What Causes Brain Tumors?
The majority of brain tumors have abnormalities of genes involved in cell cycle control, causing uncontrolled cell growth. These abnormalities are caused by alterations directly in the genes or by chromosome rearrangements which change the function of a gene.
Patients with certain genetic conditions (for example, neurofibromatosis, von Hippel-Lindau disease, Li-Fraumeni syndrome, and retinoblastoma) also have an increased risk of developing tumors of the central nervous system. There have also been some reports of people in the same family developing brain tumors who do not have any of these genetic syndromes.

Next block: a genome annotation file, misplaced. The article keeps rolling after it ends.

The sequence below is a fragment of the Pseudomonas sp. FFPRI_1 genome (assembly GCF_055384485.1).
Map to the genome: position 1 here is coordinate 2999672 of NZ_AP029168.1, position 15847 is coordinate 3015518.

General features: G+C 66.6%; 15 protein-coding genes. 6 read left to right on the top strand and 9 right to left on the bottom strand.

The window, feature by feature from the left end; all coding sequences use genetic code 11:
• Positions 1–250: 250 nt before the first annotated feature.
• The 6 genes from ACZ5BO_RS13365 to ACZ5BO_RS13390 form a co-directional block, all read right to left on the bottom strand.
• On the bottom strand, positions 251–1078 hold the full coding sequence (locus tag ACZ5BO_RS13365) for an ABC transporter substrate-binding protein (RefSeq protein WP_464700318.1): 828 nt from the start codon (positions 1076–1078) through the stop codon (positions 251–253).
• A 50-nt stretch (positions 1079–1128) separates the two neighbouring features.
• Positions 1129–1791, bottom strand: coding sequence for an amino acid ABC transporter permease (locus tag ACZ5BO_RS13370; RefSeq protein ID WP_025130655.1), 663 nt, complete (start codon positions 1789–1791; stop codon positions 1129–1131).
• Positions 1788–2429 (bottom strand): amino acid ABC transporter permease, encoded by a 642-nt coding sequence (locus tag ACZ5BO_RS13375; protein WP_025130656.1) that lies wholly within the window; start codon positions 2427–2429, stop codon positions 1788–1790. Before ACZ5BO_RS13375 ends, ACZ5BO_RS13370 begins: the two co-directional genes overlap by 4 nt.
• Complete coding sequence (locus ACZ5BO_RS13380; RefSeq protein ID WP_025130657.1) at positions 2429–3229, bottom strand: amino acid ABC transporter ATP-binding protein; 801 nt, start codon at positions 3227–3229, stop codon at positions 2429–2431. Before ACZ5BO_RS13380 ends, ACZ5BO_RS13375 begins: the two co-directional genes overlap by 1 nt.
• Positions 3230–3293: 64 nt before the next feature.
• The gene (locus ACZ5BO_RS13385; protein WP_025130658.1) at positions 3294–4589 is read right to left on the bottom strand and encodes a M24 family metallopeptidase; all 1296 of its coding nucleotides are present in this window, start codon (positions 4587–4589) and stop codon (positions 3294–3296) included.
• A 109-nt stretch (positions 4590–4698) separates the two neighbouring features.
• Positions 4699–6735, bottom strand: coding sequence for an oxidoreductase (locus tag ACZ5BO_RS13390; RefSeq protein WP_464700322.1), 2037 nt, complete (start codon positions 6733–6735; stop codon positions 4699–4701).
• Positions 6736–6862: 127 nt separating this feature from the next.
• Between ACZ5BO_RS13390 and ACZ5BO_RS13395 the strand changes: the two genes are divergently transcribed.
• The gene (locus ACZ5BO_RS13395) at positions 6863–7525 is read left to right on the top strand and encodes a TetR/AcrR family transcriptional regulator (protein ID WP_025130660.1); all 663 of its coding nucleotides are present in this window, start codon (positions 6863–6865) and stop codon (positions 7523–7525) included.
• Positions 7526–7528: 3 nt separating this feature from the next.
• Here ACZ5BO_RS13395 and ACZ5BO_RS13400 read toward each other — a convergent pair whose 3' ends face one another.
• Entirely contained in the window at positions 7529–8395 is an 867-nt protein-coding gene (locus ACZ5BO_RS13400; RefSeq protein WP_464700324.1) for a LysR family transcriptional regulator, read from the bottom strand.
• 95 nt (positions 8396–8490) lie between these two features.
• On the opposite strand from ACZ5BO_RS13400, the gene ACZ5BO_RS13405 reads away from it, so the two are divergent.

Workers in oil refining, rubber manufacturing, and chemists may have a higher incidence of certain types of tumors, although not all studies have found such links. Which, if any, chemical toxin is related to an increase in tumors is unknown at this time.
Patients who have received radiation therapy to the head as part of prior treatment for other malignancies are also at an increased risk for new brain tumors.